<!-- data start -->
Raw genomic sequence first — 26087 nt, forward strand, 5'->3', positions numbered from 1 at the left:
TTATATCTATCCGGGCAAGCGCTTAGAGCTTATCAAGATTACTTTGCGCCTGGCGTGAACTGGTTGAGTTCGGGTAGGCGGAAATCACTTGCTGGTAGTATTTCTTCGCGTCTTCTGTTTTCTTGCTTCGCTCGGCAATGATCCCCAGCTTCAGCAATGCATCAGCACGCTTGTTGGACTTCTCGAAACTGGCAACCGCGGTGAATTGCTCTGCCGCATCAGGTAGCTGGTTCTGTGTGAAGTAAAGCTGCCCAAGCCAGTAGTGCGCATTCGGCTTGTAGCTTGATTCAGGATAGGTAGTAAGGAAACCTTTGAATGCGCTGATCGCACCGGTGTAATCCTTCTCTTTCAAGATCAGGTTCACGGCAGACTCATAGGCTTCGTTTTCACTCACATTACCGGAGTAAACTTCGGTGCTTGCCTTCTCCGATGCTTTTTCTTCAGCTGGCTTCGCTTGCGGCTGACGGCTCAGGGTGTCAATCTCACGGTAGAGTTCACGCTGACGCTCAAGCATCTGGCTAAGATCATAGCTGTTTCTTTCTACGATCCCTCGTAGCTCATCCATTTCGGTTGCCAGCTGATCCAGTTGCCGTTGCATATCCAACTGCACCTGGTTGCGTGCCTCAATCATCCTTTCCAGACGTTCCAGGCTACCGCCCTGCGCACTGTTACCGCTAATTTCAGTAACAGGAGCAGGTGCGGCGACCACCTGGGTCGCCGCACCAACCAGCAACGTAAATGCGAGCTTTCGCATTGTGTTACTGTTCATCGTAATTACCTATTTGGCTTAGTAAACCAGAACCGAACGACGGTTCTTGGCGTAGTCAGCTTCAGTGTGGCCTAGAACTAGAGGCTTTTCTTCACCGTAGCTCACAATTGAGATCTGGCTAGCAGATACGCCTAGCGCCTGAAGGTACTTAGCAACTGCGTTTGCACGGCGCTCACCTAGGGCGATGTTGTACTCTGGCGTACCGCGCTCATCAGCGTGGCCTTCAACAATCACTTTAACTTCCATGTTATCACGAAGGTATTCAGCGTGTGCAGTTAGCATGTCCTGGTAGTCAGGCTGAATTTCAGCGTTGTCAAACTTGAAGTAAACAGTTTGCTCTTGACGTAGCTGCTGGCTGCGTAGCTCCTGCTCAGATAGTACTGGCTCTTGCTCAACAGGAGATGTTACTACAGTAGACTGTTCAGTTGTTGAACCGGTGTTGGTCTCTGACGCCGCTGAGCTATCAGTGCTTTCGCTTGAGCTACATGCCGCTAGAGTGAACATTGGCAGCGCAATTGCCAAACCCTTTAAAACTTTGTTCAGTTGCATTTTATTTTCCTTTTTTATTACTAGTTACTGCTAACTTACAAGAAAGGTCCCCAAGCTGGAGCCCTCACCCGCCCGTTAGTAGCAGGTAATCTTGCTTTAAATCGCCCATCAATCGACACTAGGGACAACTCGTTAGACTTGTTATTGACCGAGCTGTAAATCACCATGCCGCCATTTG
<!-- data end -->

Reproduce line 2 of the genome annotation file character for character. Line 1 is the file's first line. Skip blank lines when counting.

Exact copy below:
TTATATCTATCCGGGCAAGCGCTTAGAGCTTATCAAGATTACTTTGCGCCTGGCGTGAACTGGTTGAGTTCGGGTAGGCGGAAATCACTTGCTGGTAGTATTTCTTCGCGTCTTCTGTTTTCTTGCTTCGCTCGGCAATGATCCCCAGCTTCAGCAATGCATCAGCACGCTTGTTGGACTTCTCGAAACTGGCAACCGCGGTGAATTGCTCTGCCGCATCAGGTAGCTGGTTCTGTGTGAAGTAAAGCTGCCCAAGCCAGTAGTGCGCATTCGGCTTGTAGCTTGATTCAGGATAGGTAGTAAGGAAACCTTTGAATGCGCTGATCGCACCGGTGTAATCCTTCTCTTTCAAGATCAGGTTCACGGCAGACTCATAGGCTTCGTTTTCACTCACATTACCGGAGTAAACTTCGGTGCTTGCCTTCTCCGATGCTTTTTCTTCAGCTGGCTTCGCTTGCGGCTGACGGCTCAGGGTGTCAATCTCACGGTAGAGTTCACGCTGACGCTCAAGCATCTGGCTAAGATCATAGCTGTTTCTTTCTACGATCCCTCGTAGCTCATCCATTTCGGTTGCCAGCTGATCCAGTTGCCGTTGCATATCCAACTGCACCTGGTTGCGTGCCTCAATCATCCTTTCCAGACGTTCCAGGCTACCGCCCTGCGCACTGTTACCGCTAATTTCAGTAACAGGAGCAGGTGCGGCGACCACCTGGGTCGCCGCACCAACCAGCAACGTAAATGCGAGCTTTCGCATTGTGTTACTGTTCATCGTAATTACCTATTTGGCTTAGTAAACCAGAACCGAACGACGGTTCTTGGCGTAGTCAGCTTCAGTGTGGCCTAGAACTAGAGGCTTTTCTTCACCGTAGCTCACAATTGAGATCTGGCTAGCAGATACGCCTAGCGCCTGAAGGTACTTAGCAACTGCGTTTGCACGGCGCTCACCTAGGGCGATGTTGTACTCTGGCGTACCGCGCTCATCAGCGTGGCCTTCAACAATCACTTTAACTTCCATGTTATCACGAAGGTATTCAGCGTGTGCAGTTAGCATGTCCTGGTAGTCAGGCTGAATTTCAGCGTTGTCAAACTTGAAGTAAACAGTTTGCTCTTGACGTAGCTGCTGGCTGCGTAGCTCCTGCTCAGATAGTACTGGCTCTTGCTCAACAGGAGATGTTACTACAGTAGACTGTTCAGTTGTTGAACCGGTGTTGGTCTCTGACGCCGCTGAGCTATCAGTGCTTTCGCTTGAGCTACATGCCGCTAGAGTGAACATTGGCAGCGCAATTGCCAAACCCTTTAAAACTTTGTTCAGTTGCATTTTATTTTCCTTTTTTATTACTAGTTACTGCTAACTTACAAGAAAGGTCCCCAAGCTGGAGCCCTCACCCGCCCGTTAGTAGCAGGTAATCTTGCTTTAAATCGCCCATCAATCGACACTAGGGACAACTCGTTAGACTTGTTATTGACCGAGCTGTAAATCACCATGCCGCCATTTG